Feds announce more funding to support locating unmarked graves 

By Shari Narine

 Local Journalism Initiative Reporter

Today Canada announced hundreds of millions of dollars to support work to locate the unmarked graves of children who attended Indian residential schools and never came home.

“It’s a long overdue step in acknowledging the devastating harm that these institutions have had and continue to have on many generations of our people and how intergenerational trauma continues today,” said Assembly of First Nations National Chief RoseAnne Archibald.

“Now is the time for accountability, action and healing. I welcome the government’s commitment to funding these Indigenous-led, survivor-centric and culturally-safe efforts.”

Archibald, Inuit Tapiriit Kanatami President Natan Obed, Metis National Council spokesperson David Chartrand and Algonquin Grand Chief John Boudrias joined the four federal ministers who announced the funding coming from each of their departments to support ongoing efforts.

“We recognize  that no budgetary element could have predicted a situation such as this. We recognize that there are a number of immediate and urgent growing needs for supports, especially as more confirmations of unmarked burials at former residential institutions are made across the country,” said Indigenous Services Minister Marc Miller.

Crown-Indigenous Relations Minister Carolyn Bennett committed $83 million from her department on top of the previously announced $27 million to support communities “in this extremely difficult and necessary work” of searching for unmarked burials.

She also announced that a national advisory committee would be established to provide expert advice to communities and governments on searching for and excavation of burial sites. The expertise would include archeologists, forensic scientists, pathologists and mental health experts.

Miller announced that his department would be investing $107.3 million this year to support healing from intergenerational trauma.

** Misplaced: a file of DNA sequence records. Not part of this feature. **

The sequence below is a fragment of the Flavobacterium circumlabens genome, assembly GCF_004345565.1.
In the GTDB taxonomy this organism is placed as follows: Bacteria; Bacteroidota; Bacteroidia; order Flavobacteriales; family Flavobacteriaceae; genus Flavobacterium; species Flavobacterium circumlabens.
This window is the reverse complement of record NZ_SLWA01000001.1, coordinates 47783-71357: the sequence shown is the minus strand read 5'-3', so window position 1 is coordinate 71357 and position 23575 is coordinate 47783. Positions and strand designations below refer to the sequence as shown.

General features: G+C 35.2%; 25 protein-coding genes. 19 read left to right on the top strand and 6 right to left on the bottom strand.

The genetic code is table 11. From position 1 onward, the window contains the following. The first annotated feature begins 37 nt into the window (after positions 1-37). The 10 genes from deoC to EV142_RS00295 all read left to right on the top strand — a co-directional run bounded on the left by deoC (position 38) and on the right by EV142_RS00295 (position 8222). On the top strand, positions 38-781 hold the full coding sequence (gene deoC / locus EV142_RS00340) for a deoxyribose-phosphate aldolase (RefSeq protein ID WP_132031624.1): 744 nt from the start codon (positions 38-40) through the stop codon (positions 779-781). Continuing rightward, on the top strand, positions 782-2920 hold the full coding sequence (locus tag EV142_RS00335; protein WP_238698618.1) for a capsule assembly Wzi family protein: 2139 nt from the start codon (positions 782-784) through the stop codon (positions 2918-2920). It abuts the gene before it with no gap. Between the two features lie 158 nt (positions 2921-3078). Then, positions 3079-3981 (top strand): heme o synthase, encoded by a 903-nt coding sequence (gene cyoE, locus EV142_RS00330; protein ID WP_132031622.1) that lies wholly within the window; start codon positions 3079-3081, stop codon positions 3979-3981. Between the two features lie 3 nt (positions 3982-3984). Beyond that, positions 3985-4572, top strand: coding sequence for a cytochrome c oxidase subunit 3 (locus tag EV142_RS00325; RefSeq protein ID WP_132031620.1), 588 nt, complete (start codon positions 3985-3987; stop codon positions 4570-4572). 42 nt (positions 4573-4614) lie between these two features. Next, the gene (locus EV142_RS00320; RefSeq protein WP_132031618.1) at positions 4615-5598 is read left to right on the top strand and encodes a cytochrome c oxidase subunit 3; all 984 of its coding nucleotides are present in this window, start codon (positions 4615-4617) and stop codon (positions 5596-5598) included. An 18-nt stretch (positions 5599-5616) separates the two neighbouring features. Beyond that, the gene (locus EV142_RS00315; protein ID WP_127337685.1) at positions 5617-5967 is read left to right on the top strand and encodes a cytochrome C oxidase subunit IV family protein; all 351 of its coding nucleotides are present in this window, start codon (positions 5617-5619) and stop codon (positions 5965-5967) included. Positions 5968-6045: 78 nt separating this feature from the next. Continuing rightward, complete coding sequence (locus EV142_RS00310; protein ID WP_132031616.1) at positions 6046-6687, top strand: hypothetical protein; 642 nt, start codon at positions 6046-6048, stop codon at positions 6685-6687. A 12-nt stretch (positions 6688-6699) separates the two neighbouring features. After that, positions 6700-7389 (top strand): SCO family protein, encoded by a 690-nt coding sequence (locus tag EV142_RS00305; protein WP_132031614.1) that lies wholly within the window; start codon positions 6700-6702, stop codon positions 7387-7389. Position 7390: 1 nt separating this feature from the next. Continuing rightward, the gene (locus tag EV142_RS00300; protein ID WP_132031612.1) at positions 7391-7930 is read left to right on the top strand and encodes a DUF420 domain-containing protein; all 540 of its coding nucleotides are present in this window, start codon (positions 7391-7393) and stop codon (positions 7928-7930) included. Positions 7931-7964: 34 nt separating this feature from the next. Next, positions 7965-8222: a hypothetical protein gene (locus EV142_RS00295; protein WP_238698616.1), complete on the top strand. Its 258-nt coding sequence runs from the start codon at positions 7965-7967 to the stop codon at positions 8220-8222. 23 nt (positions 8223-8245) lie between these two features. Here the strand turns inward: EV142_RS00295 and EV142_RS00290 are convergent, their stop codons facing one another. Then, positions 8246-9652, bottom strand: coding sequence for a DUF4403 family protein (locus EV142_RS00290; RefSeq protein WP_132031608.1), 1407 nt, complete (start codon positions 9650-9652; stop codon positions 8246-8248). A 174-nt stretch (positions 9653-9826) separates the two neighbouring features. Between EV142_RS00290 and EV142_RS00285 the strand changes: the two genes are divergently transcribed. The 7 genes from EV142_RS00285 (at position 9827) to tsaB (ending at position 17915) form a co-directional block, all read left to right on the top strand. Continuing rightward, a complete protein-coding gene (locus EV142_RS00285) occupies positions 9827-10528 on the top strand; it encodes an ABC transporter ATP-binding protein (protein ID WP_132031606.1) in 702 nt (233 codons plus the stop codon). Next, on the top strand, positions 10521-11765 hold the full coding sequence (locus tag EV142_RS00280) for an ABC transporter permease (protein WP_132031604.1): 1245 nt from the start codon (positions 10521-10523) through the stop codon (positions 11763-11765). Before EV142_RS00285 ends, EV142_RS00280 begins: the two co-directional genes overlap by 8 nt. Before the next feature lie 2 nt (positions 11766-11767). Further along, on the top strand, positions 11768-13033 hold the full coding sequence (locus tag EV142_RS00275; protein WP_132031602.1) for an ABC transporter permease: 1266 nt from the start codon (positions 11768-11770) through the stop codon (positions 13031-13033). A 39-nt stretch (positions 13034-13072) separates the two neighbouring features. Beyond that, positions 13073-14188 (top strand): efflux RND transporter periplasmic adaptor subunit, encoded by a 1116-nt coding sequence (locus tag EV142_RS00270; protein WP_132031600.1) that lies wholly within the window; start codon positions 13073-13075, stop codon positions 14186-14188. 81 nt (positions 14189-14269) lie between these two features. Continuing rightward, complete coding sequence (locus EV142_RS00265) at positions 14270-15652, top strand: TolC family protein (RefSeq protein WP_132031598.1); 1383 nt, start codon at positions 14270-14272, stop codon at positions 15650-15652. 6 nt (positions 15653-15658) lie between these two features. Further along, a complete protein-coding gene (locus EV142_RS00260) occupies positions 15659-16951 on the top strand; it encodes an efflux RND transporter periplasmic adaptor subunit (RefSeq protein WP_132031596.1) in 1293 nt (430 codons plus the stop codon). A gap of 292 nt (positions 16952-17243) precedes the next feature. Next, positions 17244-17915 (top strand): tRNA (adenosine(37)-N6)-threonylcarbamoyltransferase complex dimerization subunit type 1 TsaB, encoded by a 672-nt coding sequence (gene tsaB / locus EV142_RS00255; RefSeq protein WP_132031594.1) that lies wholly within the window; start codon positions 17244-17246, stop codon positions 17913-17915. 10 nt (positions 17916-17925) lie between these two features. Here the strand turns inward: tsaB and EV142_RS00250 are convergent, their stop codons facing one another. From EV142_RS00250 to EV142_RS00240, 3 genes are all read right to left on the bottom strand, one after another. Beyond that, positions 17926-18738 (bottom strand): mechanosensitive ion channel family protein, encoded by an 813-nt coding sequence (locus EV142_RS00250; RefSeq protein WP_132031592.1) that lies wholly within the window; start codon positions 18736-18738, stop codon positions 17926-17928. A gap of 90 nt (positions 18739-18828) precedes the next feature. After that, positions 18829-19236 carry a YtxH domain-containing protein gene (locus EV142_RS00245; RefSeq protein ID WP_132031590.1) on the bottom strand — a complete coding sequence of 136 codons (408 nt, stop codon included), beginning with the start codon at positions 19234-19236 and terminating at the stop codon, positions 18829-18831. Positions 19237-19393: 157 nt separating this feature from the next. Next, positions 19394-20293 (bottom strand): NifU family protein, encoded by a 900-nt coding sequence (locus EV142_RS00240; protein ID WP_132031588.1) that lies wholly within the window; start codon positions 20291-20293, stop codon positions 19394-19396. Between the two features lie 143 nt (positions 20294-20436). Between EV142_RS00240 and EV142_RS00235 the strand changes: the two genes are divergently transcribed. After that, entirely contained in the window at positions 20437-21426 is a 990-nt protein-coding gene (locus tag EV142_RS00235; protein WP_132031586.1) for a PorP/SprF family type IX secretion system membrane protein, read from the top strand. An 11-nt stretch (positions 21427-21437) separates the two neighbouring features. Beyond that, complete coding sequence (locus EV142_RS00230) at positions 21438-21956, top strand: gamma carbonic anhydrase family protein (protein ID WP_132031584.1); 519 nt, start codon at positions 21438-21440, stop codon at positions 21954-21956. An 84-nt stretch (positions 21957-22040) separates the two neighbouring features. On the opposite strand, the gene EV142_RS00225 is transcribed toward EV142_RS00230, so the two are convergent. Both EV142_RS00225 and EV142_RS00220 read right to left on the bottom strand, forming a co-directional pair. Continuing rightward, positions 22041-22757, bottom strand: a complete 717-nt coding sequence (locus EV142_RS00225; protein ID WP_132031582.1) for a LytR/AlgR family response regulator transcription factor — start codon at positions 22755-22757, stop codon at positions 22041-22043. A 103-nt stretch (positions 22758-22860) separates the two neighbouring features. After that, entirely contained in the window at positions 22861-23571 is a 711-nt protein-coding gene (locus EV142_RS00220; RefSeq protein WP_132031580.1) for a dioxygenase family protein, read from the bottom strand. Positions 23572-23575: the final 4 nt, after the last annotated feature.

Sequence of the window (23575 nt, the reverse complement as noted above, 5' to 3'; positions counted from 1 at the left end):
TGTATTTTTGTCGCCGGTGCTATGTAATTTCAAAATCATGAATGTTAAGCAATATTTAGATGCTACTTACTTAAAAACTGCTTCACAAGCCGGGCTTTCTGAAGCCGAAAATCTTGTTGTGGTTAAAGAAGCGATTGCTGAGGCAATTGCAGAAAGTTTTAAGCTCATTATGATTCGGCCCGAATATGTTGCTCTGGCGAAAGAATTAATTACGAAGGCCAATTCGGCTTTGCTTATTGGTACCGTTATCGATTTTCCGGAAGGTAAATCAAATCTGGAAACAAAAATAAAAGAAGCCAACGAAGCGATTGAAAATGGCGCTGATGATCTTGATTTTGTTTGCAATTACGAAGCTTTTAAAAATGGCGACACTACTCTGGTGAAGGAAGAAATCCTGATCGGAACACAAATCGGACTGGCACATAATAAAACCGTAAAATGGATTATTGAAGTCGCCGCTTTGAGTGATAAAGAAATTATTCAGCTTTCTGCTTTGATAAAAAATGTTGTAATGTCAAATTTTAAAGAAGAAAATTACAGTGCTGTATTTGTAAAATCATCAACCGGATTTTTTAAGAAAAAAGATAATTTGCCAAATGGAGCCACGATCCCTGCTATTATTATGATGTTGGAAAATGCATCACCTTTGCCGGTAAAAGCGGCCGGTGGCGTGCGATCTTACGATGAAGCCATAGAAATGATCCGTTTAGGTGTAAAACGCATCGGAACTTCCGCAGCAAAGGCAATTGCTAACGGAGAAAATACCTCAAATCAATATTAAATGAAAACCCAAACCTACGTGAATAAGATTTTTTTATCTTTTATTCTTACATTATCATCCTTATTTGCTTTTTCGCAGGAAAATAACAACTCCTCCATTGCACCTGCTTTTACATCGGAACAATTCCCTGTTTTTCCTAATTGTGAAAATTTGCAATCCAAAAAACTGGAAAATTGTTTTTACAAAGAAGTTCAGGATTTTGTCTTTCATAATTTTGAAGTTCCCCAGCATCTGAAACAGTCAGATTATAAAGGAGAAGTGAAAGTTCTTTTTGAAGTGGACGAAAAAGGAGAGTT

The 24-hour residential school crisis line will also be maintained, he said.

Miller also committed $100.1 million over two years to support the work communities choose to undertake with their formal residential school buildings. That work could include demolition, rehabilitation, or construction of completely new facilities to house the activities that are currently occurring in existing former residential schools.

Heritage Minister Steven Guilbeault announced $20 million to fund a national monument in Ottawa on the unceded territory of the Algonquin to “honour (residential school) survivors and all the children who were lost and never returned to their families and communities.”

“We will continue to work with survivors and other Indigenous partners to ensure that the approach taken in developing this monument are Indigenous-led, survivor-centric and culturally sensitive,” he said.

Guilbeault’s department also committed $1.6 million over three years on top of the 2021 budget figure of $13.4 million to support initiatives to commemorate the history and ongoing legacy of residential schools, including events and activities marking the National Day for Truth and Reconciliation on Sept. 30. This will be the first year the day will be marked.

Justice Minister David Lametti announced his “intention to appoint a special interlocutor to support Indigenous peoples and communities who are working to identify and address unmarked and undocumented graves and burial sites.”